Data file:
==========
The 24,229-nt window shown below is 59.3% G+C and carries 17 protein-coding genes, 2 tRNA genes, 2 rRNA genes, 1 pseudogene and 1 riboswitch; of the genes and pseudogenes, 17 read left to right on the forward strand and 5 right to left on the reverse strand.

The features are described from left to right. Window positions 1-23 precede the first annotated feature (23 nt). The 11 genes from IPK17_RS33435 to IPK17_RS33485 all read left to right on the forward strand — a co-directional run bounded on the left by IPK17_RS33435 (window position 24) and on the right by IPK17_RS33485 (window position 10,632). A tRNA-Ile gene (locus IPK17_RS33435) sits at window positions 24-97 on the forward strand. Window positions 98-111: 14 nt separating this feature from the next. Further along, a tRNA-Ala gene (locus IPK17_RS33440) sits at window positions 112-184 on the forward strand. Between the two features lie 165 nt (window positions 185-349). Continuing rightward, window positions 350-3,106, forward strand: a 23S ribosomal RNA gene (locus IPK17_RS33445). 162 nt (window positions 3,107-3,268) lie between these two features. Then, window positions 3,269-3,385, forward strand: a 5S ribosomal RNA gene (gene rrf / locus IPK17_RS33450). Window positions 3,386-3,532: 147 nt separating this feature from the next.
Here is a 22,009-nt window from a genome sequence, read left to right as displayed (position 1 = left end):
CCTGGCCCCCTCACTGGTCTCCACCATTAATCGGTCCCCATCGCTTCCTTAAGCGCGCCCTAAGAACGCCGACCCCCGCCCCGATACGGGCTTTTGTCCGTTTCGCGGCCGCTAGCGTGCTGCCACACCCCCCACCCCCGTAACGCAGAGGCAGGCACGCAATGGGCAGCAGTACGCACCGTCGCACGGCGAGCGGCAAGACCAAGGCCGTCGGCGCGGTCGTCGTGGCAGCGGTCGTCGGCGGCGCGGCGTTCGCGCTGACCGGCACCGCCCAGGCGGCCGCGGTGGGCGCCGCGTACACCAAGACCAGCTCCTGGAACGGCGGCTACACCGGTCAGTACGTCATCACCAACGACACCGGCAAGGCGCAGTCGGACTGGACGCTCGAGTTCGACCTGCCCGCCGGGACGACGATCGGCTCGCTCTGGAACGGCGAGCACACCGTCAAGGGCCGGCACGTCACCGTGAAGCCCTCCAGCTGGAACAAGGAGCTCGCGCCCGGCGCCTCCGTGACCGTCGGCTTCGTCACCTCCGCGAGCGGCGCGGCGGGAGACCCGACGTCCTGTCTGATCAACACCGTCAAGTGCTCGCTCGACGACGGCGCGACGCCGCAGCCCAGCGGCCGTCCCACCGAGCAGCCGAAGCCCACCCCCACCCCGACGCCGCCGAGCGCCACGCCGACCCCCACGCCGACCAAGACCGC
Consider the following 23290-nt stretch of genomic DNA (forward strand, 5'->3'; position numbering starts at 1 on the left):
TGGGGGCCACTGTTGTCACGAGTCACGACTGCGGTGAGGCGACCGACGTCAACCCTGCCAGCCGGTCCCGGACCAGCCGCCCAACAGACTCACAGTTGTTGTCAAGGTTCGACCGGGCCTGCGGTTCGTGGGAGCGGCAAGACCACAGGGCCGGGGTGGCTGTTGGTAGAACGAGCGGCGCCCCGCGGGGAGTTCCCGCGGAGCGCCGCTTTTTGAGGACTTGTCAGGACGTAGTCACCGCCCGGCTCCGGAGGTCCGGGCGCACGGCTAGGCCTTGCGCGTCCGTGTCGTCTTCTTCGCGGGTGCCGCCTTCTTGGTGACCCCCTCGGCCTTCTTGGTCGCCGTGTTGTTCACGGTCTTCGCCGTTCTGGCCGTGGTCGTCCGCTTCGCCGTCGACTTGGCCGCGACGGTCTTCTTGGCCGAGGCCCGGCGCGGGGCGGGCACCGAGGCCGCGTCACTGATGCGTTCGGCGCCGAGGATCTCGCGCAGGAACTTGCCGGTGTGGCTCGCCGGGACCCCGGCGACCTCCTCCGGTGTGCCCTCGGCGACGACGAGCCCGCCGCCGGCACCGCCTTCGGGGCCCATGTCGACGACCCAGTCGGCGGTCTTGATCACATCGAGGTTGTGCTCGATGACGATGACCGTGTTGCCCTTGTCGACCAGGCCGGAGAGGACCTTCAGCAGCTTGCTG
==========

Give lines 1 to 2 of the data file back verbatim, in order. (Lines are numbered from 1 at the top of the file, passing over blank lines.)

The 24,229-nt window shown below is 59.3% G+C and carries 17 protein-coding genes, 2 tRNA genes, 2 rRNA genes, 1 pseudogene and 1 riboswitch; of the genes and pseudogenes, 17 read left to right on the forward strand and 5 right to left on the reverse strand.

The features are described from left to right. Window positions 1-23 precede the first annotated feature (23 nt). The 11 genes from IPK17_RS33435 to IPK17_RS33485 all read left to right on the forward strand — a co-directional run bounded on the left by IPK17_RS33435 (window position 24) and on the right by IPK17_RS33485 (window position 10,632). A tRNA-Ile gene (locus IPK17_RS33435) sits at window positions 24-97 on the forward strand. Window positions 98-111: 14 nt separating this feature from the next. Further along, a tRNA-Ala gene (locus IPK17_RS33440) sits at window positions 112-184 on the forward strand. Between the two features lie 165 nt (window positions 185-349). Continuing rightward, window positions 350-3,106, forward strand: a 23S ribosomal RNA gene (locus IPK17_RS33445). 162 nt (window positions 3,107-3,268) lie between these two features. Then, window positions 3,269-3,385, forward strand: a 5S ribosomal RNA gene (gene rrf / locus IPK17_RS33450). Window positions 3,386-3,532: 147 nt separating this feature from the next.